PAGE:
Voters in Two States Report Threatening ‘Vote for Trump’ Emails
One of the emails, obtained by The Times, seemed to suggest that it was sent by an American far-right group, but its metadata showed that it originated from an Estonian server.
Trump’s Campaign Cash Dwindled to $63 Million Entering October
New financial filings showed the extent of the president’s cash troubles, as he is now badly outmatched by Joe Biden.
Trump Calls on Barr to ‘Act’ Against Biden Before Election
The president is increasingly fixated on seeing criminal action against his political opponents.
Trump Records Shed New Light on Chinese Business Pursuits
As he raises questions about his opponent’s standing with China, President Trump’s taxes reveal details about his own activities there, including a previously unknown bank account.
Seattle leaders announce flu vaccination sites, urge residents to get shots as COVID-19 cases climb
The Seattle Visiting Nurse Association is offering walk-up/drive-through flu shots at more than a dozen schools and other public sites in and near Seattle.
Seattle City Council could consider new car-tab fees after I-976 thrown out in court
Less than a week after the Washington Supreme Court struck down an initiative limiting car-tab taxes, Seattle City Council members might consider new vehicle fees to help address looming budget shortfalls. Councilmember Andrew Lewis on Tuesday said the council should discuss going back to voters to renew a $60 car-tab fee that funds bus service […]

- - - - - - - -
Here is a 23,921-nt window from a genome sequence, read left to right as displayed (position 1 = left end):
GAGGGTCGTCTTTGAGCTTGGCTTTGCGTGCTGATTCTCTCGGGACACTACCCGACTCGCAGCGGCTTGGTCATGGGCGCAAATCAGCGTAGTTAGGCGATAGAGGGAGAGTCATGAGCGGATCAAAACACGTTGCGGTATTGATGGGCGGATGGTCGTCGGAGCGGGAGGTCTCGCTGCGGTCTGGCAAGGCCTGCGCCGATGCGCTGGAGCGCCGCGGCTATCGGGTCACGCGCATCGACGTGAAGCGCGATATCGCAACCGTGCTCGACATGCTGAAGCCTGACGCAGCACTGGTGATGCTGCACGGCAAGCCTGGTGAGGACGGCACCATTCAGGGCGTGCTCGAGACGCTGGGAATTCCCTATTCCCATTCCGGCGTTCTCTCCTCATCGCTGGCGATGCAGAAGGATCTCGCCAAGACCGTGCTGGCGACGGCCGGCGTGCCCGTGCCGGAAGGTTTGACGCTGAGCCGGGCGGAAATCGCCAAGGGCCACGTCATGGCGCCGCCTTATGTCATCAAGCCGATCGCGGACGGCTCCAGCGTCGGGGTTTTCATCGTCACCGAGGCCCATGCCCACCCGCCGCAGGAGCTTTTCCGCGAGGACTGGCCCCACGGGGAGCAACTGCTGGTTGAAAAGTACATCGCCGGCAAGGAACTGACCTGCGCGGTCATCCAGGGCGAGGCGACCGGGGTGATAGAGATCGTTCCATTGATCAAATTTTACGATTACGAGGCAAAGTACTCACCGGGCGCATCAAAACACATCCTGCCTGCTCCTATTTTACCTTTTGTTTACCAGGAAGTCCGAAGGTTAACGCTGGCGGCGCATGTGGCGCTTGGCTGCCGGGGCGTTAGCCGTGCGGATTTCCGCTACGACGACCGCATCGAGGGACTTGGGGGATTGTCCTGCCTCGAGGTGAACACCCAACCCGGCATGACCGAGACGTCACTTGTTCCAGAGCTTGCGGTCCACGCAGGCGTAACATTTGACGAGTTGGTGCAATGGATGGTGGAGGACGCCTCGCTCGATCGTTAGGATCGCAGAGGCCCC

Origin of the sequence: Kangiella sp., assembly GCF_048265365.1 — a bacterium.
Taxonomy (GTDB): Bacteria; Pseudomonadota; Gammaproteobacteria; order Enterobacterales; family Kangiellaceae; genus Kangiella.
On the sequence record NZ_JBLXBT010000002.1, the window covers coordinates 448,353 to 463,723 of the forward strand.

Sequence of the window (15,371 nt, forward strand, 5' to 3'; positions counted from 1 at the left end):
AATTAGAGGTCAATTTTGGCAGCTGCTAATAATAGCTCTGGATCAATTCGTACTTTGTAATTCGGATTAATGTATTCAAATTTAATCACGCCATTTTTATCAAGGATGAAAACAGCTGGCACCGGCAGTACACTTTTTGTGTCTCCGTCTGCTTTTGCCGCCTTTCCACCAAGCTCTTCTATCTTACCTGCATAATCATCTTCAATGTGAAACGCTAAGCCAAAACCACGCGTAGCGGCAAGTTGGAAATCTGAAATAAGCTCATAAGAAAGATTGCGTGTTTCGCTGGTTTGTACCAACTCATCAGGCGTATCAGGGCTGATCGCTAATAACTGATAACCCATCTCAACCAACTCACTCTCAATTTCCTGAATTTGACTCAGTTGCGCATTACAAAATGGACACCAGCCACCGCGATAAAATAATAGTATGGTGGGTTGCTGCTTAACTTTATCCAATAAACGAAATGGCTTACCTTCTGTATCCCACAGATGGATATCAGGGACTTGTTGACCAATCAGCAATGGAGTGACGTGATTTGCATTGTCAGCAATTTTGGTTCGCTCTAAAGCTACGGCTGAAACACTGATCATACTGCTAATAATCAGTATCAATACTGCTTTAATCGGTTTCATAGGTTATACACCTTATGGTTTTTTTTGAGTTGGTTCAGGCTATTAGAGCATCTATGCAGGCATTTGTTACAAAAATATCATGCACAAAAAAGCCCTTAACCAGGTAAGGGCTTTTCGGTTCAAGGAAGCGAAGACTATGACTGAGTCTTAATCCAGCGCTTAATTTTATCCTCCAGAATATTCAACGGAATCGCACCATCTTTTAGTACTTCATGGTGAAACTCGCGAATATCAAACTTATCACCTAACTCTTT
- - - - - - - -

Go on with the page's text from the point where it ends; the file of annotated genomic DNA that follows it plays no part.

NASA craft touches asteroid’s surface
CAPE CANAVERAL, Fla. — A NASA spacecraft descended to an asteroid Tuesday and, dodging boulders the size of buildings, momentarily touched the surface to collect a handful of cosmic rubble for return to Earth.
It was a first for the United States — only Japan has scored asteroid samples.
“Touchdown declared,” a flight controller announced to cheers and applause. “Sampling is in progress.”
Confirmation came from the Osiris-Rex spacecraft as it made contact with the surface of the asteroid Bennu more than 200 million miles away. But it could be a week before scientists know how much, if much of anything, was grabbed and whether another try will be needed. If successful, Osiris-Rex will return the samples in 2023.
“I can’t believe we actually pulled this off,” said lead scientist Dante Lauretta of the University of Arizona. “The spacecraft did everything it was supposed to do.”
Osiris-Rex took 4 1/2 hours to make its way down from its tight orbit around Bennu, following commands sent well in advance by ground controllers near Denver.
Bennu’s gravity was too low for the spacecraft to land — the asteroid is just 1,670 feet across. As a result, it had to reach out with its 11-foot robot arm and attempt to grab at least 2 ounces of Bennu.
The University of Arizona’s Heather Enos, deputy scientist for the mission, described it as “kissing the surface with a short touch-and-go measured in just seconds.” At Mission Control for spacecraft builder Lockheed Martin, controllers on the TAG team — for touch-and-go — wore royal blue polo shirts and black masks with the mission patch. The coronavirus pandemic had resulted in a two-month delay.
Tuesday’s operation was considered the most harrowing part of the mission, which began with a launch from Cape Canaveral back in 2016.
A van-sized spacecraft with an Egyptian-inspired name, Osiris-Rex aimed for a spot equivalent to a few parking spaces on Earth in the middle of the asteroid’s Nightingale Crater. After nearly two years orbiting the boulder-packed Bennu, the spacecraft found this location to have the biggest patch of particles small enough to be swallowed up.